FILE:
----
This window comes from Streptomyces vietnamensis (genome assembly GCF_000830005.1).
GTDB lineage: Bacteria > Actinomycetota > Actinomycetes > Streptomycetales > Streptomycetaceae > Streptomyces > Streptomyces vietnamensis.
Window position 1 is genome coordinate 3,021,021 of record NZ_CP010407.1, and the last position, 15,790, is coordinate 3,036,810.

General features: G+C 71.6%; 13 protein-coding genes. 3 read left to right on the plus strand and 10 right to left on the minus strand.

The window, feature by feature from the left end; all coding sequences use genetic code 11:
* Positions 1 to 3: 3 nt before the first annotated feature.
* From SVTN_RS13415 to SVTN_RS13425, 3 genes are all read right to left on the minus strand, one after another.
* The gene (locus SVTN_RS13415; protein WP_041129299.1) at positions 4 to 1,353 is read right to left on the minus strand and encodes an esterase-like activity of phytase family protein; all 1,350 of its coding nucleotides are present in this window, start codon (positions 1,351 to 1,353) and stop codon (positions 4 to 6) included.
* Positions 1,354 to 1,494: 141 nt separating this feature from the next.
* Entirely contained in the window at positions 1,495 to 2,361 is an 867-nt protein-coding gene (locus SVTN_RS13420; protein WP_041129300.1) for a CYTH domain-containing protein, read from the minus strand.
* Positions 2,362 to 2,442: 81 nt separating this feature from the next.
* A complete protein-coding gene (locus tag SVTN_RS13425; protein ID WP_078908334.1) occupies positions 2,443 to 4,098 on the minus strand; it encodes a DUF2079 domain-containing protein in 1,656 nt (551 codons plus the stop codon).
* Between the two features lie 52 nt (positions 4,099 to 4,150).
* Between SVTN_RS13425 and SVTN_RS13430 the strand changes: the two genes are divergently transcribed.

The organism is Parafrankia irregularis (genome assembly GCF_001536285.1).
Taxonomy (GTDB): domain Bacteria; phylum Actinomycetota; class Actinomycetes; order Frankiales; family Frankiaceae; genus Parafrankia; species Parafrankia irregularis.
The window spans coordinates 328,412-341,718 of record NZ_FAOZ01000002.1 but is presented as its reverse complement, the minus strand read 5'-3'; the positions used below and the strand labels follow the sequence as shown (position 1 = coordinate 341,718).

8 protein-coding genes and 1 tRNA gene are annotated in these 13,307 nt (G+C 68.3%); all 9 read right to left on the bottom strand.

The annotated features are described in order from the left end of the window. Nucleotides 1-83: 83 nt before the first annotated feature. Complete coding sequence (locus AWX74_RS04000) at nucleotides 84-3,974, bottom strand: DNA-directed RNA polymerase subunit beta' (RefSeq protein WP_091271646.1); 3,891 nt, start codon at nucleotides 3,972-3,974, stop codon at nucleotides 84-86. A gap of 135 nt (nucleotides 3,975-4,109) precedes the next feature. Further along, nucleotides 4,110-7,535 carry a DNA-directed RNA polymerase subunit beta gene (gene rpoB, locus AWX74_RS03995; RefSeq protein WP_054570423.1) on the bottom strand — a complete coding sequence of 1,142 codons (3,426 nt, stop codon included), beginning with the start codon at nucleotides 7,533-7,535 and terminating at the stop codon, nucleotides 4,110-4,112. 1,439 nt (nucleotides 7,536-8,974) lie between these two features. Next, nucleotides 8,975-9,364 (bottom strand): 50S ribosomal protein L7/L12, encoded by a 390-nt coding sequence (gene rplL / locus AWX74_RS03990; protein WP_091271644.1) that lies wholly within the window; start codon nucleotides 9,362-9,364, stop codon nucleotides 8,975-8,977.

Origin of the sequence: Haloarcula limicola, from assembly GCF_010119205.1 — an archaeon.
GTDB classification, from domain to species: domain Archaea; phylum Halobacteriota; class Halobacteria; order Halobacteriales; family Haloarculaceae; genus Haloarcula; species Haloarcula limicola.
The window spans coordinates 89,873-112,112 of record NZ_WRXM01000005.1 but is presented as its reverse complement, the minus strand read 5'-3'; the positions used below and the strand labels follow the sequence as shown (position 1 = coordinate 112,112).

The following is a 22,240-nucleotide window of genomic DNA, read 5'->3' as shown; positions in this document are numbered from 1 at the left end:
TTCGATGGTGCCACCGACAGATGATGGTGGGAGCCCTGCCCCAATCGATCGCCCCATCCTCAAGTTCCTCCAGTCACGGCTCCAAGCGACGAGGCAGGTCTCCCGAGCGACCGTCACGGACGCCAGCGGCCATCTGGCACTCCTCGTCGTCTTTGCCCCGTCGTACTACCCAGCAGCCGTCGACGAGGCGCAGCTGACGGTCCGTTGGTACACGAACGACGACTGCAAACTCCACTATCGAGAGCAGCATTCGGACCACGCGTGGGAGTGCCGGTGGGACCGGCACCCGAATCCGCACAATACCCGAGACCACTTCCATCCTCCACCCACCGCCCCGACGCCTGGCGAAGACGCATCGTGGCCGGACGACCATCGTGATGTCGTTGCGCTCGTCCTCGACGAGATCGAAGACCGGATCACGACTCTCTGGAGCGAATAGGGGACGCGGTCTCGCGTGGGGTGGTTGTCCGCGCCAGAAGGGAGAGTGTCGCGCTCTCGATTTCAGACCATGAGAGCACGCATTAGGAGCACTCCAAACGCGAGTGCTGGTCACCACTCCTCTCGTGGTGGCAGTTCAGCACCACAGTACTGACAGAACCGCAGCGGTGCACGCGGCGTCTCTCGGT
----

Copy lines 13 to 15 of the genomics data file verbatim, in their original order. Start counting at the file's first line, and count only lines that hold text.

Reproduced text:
* Between the two features lie 52 nt (positions 4,099 to 4,150).
* Between SVTN_RS13425 and SVTN_RS13430 the strand changes: the two genes are divergently transcribed.

The organism is Parafrankia irregularis (genome assembly GCF_001536285.1).